Getting started with Java Logging

[Updated: May 25, 2017, Created: May 5, 2017]

This tutorial of Java Logging shows a getting-started example and then a quick high level understanding of Java Util logging (also known as JUL) design.

Logging messages

To log messages, we need to get instance of java.util.logging.Logger. We can do that via static factory method: Logger.getLogger(). This method finds or creates a named logger instance.

public class MyClass {
  private static final Logger LOGGER = Logger.getLogger(MyClass.class.getName());

  public static void main(String[] args) {
      System.out.println("main method starts");
      LOGGER.info("in MyClass");
  }
}

Output

main method starts
May 17, 2017 11:55:51 AM com.logicbig.example.MyClass main
INFO: in MyClass

Java Logging, a high level overview

Logger: A named entity to which user application sends messages.
Handler: A specific handler is typically tied to a specific logging destination. A destination is where final formatted messages are sent. A handler can apply any additional logic, e.g. to improve performance.
Examples: ConsoleHandler, FileHandler, SocketHandler, user defined ones.
Level: Used by Logger/Handler. To discard messages if the Level of a given message is less than the Level associated with the Logger/Handler.
Filter: Used by Logger/Handler. It can filter message which cannot be filtered based on Levels. A dynamic/programmatic way to filter messages.
Formatter: To display messages in a specific format.
Examples: SimpleFormatter, XMLFormatter or user defined ones
Resource      Bundle: A Logger may have a ResourceBundle associated with it. It is used to map raw message strings with localized message strings.

Hierarchical Loggers

Loggers are organized in a hierarchical namespace. The recommended namespace should follow the package naming style of the Java classes. For example we can create loggers with following names:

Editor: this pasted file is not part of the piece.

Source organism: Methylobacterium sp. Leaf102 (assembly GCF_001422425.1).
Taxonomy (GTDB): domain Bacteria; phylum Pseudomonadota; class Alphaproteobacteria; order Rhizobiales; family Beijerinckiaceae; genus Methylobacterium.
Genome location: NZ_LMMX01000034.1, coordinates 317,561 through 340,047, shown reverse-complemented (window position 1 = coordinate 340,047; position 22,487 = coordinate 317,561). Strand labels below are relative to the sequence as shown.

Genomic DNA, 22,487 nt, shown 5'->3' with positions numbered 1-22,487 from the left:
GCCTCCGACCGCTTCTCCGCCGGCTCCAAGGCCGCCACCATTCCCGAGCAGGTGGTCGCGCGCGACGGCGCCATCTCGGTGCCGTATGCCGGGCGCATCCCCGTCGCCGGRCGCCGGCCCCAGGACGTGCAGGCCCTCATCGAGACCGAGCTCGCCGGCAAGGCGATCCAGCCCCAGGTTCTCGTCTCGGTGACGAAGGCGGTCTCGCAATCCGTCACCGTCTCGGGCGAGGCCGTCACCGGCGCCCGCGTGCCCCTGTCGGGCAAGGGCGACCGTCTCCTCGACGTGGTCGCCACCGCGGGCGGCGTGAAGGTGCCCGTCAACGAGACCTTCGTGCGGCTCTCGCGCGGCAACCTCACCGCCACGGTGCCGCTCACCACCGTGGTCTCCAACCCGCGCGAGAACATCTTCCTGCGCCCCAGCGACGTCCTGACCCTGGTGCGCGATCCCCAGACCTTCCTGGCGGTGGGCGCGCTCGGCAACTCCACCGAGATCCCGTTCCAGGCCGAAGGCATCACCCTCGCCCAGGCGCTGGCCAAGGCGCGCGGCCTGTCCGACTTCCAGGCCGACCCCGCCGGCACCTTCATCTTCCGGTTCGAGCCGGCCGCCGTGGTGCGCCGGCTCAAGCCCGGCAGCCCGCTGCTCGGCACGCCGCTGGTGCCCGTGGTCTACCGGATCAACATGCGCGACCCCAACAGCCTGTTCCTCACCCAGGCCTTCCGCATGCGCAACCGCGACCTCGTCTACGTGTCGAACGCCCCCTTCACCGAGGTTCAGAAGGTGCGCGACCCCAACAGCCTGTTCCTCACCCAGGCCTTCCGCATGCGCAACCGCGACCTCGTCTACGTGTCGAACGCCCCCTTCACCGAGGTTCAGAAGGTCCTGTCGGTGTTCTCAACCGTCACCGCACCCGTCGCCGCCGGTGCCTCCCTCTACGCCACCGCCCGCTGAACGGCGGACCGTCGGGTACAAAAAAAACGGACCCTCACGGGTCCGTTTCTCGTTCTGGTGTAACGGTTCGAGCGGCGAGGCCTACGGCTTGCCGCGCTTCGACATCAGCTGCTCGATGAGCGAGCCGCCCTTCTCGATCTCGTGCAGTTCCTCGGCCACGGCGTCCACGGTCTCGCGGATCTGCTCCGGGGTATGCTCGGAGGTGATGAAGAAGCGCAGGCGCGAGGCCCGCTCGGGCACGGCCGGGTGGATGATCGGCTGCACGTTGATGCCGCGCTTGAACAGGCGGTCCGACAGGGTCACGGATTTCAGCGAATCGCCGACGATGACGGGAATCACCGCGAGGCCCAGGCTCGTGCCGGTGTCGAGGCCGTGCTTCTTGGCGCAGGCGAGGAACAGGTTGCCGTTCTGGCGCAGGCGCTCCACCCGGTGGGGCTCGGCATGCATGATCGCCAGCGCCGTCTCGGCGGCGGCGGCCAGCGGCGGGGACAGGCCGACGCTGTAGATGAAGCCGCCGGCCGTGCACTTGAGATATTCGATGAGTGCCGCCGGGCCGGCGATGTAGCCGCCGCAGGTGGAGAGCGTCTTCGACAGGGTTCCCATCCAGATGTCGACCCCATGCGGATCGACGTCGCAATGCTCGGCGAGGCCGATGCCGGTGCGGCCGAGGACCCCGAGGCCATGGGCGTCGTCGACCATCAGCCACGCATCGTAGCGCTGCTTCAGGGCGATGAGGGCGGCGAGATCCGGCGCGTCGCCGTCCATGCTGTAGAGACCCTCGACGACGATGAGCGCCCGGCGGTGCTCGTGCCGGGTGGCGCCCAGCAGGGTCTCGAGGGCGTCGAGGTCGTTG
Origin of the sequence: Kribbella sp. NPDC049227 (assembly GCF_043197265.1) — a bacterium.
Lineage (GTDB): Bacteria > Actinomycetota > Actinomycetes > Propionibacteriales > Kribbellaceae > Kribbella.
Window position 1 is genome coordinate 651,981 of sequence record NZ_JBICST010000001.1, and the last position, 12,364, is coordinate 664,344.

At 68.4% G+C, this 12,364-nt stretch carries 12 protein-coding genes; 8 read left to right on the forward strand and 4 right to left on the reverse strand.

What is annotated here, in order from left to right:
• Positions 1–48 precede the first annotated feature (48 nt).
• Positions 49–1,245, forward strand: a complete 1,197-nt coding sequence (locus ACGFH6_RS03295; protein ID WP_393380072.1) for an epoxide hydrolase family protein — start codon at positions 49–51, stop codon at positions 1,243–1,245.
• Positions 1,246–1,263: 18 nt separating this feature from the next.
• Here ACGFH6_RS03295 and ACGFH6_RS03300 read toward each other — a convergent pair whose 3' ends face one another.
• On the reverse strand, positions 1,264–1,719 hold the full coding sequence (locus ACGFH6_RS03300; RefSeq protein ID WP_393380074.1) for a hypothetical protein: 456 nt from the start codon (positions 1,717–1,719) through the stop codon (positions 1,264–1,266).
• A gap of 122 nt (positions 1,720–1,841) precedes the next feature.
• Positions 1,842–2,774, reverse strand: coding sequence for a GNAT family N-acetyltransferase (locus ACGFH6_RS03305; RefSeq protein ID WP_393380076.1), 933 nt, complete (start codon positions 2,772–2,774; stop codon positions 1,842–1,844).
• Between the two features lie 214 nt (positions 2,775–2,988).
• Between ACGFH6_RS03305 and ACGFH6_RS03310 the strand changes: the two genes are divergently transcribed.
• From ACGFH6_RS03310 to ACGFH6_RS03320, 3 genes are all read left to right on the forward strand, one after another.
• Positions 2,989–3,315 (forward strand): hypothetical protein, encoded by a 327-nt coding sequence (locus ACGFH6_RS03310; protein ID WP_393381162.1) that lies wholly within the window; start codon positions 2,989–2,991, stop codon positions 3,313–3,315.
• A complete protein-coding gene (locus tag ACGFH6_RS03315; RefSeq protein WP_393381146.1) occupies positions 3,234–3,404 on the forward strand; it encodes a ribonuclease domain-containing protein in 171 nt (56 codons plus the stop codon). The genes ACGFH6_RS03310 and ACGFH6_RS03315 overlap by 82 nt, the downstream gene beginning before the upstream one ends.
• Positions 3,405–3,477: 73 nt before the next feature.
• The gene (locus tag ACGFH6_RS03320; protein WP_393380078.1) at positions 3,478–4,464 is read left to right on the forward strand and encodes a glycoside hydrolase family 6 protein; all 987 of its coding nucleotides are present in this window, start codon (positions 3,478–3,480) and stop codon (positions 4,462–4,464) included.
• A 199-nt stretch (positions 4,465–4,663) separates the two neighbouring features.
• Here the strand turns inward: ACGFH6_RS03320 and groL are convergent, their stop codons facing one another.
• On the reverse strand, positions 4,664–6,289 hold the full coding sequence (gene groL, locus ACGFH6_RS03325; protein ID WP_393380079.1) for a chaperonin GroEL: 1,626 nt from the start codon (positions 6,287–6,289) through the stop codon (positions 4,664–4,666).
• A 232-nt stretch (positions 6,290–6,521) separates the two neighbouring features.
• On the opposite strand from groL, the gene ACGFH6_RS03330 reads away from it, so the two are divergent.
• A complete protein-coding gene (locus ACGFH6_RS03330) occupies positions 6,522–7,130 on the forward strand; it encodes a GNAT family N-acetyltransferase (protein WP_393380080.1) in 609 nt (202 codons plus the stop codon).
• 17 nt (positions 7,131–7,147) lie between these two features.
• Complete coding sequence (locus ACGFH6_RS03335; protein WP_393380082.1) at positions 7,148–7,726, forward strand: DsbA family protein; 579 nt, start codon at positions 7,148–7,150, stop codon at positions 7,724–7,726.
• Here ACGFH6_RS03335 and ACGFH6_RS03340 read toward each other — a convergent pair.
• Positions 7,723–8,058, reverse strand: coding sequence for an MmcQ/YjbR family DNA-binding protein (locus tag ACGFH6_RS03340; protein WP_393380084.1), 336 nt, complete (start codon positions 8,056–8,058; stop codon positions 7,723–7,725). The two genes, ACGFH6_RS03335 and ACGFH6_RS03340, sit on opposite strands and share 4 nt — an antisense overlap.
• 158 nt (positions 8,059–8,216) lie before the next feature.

Logger1 > "com.logicbig"
Logger2 > "com.logicbig.MyClass2" > parent namespace= "com.logicbig"
Logger3 > "com.logicbig.MyClass3" > parent namespace= "com.logicbig"

In above example Logger1 is the parent of Logger2 and Logger3. If we setup Logger1 with specific properties (Level, Handler, Formatter etc) then those properties will be inherited to their children. A child is free to setup it's own properties to selectively override the parent ones.

An application will always has a 'root' logger. The root Logger (named "") has no parent.

Configuration, Setting up logging properties

We can load logging properties in one of following ways (in the order of priority):

  1. Using JVM system property: java.util.logging.config.class=com.logicbig.example.MyConfigClass.
    Java will load MyConfigClass during startup. The constructor of this class can use following method to initialize logging properties:
    LogManager.getLogManager().readConfiguration(InputStream);
    In this initializing class, we can also setup base/individual Loggers like this:
    Logger mainLogger = Logger.getLogger("com.logicbig.example");
    mainLogger.setLevel(Level.FINEST);